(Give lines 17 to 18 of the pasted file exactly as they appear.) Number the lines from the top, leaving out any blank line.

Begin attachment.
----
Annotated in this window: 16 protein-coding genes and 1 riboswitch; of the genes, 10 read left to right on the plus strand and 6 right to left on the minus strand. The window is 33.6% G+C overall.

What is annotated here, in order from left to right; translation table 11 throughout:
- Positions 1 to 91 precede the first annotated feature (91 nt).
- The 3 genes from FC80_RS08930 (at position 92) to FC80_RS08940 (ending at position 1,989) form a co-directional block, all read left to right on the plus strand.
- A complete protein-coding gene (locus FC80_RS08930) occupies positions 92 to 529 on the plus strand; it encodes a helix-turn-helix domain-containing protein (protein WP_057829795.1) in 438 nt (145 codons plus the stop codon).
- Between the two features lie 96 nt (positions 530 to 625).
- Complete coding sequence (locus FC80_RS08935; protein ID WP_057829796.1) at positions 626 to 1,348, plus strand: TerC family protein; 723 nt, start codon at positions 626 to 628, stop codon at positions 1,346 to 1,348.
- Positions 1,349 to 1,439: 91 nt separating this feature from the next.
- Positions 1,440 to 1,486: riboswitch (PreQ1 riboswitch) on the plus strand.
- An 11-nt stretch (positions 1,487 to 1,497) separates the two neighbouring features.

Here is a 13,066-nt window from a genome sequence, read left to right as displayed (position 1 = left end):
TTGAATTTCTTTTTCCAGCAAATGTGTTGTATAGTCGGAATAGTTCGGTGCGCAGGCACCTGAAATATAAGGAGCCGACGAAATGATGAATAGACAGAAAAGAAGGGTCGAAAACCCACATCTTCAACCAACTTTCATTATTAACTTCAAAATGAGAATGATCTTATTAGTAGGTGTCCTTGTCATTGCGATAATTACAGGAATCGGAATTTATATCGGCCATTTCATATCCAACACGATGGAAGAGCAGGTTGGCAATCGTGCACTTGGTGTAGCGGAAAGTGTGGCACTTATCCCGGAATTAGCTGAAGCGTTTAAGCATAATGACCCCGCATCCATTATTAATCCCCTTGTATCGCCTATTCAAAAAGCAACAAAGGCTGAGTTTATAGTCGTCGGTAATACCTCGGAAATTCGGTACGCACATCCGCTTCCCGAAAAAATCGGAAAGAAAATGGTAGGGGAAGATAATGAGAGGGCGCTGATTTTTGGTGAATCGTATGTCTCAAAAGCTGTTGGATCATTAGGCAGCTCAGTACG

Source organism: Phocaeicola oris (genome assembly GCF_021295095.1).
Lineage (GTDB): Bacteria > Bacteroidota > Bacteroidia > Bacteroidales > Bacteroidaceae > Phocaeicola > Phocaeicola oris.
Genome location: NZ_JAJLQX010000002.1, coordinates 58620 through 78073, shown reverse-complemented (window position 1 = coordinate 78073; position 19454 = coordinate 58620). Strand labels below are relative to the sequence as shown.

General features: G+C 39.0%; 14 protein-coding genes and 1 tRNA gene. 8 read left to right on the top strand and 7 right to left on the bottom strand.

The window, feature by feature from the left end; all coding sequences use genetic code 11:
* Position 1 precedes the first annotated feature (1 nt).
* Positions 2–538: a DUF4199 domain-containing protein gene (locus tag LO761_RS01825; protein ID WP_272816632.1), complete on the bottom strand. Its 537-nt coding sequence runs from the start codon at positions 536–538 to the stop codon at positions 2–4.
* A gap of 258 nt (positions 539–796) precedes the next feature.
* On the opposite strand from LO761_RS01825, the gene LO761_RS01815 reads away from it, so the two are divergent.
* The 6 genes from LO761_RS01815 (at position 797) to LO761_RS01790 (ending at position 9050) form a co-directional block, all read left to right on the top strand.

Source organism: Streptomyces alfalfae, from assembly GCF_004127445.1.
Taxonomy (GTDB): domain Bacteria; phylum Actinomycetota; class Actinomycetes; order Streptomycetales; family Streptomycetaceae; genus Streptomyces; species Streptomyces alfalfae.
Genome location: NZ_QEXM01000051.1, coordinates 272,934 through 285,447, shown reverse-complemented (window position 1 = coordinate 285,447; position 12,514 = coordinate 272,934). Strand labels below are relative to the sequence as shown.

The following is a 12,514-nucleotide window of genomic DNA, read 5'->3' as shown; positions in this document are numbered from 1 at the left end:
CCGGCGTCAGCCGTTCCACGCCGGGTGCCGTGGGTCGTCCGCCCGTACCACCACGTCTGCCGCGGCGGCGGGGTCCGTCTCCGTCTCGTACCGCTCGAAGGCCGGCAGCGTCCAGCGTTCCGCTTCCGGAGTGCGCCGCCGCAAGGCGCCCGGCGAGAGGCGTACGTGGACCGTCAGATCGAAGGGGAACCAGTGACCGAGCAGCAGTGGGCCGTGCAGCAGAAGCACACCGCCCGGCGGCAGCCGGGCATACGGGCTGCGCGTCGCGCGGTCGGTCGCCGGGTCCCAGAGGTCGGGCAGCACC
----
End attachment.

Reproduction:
The window, feature by feature from the left end; all coding sequences use genetic code 11:
* Position 1 precedes the first annotated feature (1 nt).